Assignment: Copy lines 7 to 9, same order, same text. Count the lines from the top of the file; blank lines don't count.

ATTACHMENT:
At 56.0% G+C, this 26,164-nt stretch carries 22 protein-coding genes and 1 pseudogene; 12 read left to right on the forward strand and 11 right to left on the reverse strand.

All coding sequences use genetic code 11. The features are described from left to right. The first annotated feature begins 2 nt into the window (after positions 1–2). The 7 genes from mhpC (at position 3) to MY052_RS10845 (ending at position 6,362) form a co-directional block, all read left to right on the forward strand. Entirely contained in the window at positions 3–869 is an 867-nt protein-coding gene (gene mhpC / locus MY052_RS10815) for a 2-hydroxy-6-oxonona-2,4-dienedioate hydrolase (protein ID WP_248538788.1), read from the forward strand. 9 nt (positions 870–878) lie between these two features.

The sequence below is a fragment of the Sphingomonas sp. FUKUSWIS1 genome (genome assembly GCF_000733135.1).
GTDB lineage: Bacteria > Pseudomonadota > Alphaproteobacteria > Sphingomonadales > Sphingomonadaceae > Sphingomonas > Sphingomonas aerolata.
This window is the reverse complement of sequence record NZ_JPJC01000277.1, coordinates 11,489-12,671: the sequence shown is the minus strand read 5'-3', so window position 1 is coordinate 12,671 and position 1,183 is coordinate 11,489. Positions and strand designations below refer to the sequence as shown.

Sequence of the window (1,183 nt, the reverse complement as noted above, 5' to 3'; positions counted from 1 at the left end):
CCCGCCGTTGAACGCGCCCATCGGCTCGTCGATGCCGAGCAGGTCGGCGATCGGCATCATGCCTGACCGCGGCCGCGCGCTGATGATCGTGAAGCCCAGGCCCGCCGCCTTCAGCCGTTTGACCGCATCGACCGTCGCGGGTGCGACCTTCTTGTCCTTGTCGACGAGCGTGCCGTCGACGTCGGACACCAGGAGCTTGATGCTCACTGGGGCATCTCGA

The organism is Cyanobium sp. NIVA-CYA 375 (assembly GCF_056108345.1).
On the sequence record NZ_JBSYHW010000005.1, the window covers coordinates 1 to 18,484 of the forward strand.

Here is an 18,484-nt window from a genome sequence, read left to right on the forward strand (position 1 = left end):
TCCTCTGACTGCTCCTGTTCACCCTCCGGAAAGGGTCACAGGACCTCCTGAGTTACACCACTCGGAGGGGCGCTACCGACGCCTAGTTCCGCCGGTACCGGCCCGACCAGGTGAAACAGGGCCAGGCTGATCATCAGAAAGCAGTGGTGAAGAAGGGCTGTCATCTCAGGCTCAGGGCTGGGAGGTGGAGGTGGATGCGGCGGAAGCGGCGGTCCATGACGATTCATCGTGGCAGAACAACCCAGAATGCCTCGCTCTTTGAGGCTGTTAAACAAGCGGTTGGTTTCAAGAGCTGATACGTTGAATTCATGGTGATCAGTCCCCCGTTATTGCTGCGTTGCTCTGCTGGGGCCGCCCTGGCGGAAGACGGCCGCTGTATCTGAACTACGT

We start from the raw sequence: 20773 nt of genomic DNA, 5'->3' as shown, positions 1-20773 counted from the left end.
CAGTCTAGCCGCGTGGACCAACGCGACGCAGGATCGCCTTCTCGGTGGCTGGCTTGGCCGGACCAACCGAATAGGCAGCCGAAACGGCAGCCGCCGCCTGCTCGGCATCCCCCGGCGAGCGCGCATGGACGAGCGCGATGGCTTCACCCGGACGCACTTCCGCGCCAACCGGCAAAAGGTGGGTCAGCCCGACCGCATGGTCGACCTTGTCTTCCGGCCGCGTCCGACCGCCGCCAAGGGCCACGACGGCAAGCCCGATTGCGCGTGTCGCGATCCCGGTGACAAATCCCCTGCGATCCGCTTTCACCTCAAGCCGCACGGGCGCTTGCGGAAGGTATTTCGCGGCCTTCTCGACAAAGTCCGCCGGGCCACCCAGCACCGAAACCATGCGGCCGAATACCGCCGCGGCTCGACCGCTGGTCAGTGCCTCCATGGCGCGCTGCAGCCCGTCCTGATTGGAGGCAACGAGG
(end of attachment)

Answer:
CCCGCCGTTGAACGCGCCCATCGGCTCGTCGATGCCGAGCAGGTCGGCGATCGGCATCATGCCTGACCGCGGCCGCGCGCTGATGATCGTGAAGCCCAGGCCCGCCGCCTTCAGCCGTTTGACCGCATCGACCGTCGCGGGTGCGACCTTCTTGTCCTTGTCGACGAGCGTGCCGTCGACGTCGGACACCAGGAGCTTGATGCTCACTGGGGCATCTCGA

The organism is Cyanobium sp. NIVA-CYA 375 (assembly GCF_056108345.1).
On the sequence record NZ_JBSYHW010000005.1, the window covers coordinates 1 to 18,484 of the forward strand.